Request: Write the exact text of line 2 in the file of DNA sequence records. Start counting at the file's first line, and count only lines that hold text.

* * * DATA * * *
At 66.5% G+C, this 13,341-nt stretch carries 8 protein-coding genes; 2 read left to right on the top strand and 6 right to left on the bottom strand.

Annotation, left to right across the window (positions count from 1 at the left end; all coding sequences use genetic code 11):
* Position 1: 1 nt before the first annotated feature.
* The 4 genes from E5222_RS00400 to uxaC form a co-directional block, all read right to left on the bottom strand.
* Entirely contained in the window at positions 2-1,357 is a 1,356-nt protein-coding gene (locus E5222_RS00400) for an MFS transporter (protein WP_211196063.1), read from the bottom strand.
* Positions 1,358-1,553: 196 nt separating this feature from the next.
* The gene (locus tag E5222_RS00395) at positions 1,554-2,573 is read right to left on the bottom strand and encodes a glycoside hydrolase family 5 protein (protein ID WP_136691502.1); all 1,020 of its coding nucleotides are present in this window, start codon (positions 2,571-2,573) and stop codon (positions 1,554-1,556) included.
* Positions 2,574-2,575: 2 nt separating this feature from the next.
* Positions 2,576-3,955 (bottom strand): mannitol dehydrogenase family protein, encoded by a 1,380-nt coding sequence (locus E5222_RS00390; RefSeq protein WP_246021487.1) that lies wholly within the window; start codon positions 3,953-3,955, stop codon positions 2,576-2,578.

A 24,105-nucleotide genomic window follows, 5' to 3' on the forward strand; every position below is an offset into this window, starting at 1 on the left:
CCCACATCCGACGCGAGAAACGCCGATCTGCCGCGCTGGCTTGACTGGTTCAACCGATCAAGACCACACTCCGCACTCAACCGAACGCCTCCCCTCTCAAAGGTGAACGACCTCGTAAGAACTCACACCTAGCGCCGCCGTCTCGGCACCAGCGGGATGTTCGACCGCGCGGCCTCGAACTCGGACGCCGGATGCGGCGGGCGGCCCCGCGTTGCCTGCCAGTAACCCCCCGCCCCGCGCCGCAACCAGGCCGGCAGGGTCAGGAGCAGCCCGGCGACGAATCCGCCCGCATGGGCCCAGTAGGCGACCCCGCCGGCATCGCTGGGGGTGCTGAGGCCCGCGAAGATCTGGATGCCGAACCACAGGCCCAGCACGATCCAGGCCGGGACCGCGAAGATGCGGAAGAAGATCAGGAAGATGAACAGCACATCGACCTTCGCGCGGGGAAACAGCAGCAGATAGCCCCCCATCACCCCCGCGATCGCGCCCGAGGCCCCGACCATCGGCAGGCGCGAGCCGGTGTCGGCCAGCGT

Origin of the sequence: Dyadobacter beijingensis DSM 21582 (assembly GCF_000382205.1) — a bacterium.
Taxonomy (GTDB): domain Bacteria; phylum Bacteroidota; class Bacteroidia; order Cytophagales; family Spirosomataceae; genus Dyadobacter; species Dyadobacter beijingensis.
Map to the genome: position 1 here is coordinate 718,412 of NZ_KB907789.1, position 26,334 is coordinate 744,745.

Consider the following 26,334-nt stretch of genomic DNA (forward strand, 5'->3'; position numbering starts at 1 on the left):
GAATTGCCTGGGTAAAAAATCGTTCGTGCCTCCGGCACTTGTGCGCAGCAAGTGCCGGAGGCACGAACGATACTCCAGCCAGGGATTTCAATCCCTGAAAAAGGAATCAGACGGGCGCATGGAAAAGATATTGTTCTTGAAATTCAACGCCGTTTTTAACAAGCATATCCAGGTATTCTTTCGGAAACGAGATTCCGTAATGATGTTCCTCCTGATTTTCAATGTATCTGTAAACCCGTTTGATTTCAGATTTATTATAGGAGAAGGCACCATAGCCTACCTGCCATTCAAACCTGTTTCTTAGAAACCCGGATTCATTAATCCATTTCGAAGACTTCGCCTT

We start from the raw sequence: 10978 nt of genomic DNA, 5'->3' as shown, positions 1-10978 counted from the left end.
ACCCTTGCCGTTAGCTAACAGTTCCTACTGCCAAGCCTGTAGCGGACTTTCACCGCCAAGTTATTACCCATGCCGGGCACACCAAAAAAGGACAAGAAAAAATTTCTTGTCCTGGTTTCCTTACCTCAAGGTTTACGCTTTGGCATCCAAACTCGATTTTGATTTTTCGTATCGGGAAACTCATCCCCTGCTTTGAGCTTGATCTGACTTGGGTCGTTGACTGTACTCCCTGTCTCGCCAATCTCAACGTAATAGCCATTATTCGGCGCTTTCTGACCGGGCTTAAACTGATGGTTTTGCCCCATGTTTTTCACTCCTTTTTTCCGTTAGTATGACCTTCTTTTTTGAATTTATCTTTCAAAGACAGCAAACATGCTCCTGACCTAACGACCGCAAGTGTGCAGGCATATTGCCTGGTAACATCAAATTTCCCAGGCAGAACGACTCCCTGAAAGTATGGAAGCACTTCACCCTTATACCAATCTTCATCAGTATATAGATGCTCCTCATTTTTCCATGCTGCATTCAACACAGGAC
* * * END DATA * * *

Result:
Annotation, left to right across the window (positions count from 1 at the left end; all coding sequences use genetic code 11):